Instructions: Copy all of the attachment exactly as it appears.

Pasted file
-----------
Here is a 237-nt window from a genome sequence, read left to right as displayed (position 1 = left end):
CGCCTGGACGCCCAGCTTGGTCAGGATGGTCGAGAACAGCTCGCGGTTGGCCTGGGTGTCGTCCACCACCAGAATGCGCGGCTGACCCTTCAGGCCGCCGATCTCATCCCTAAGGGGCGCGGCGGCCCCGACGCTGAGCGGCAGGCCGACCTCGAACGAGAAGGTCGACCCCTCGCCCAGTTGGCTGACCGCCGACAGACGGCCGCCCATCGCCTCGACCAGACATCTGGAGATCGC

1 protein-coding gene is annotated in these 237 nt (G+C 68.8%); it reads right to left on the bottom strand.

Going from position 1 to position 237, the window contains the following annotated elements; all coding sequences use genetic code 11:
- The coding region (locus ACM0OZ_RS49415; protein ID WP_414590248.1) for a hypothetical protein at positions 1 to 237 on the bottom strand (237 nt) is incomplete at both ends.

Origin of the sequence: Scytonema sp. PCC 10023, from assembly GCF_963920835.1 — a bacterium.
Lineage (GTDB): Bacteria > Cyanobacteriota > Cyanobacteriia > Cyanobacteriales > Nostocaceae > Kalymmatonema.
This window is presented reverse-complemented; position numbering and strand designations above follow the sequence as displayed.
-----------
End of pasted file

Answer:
Here is a 237-nt window from a genome sequence, read left to right as displayed (position 1 = left end):
CGCCTGGACGCCCAGCTTGGTCAGGATGGTCGAGAACAGCTCGCGGTTGGCCTGGGTGTCGTCCACCACCAGAATGCGCGGCTGACCCTTCAGGCCGCCGATCTCATCCCTAAGGGGCGCGGCGGCCCCGACGCTGAGCGGCAGGCCGACCTCGAACGAGAAGGTCGACCCCTCGCCCAGTTGGCTGACCGCCGACAGACGGCCGCCCATCGCCTCGACCAGACATCTGGAGATCGC

1 protein-coding gene is annotated in these 237 nt (G+C 68.8%); it reads right to left on the bottom strand.

Going from position 1 to position 237, the window contains the following annotated elements; all coding sequences use genetic code 11:
- The coding region (locus ACM0OZ_RS49415; protein ID WP_414590248.1) for a hypothetical protein at positions 1 to 237 on the bottom strand (237 nt) is incomplete at both ends.

Origin of the sequence: Scytonema sp. PCC 10023, from assembly GCF_963920835.1 — a bacterium.
Lineage (GTDB): Bacteria > Cyanobacteriota > Cyanobacteriia > Cyanobacteriales > Nostocaceae > Kalymmatonema.
This window is presented reverse-complemented; position numbering and strand designations above follow the sequence as displayed.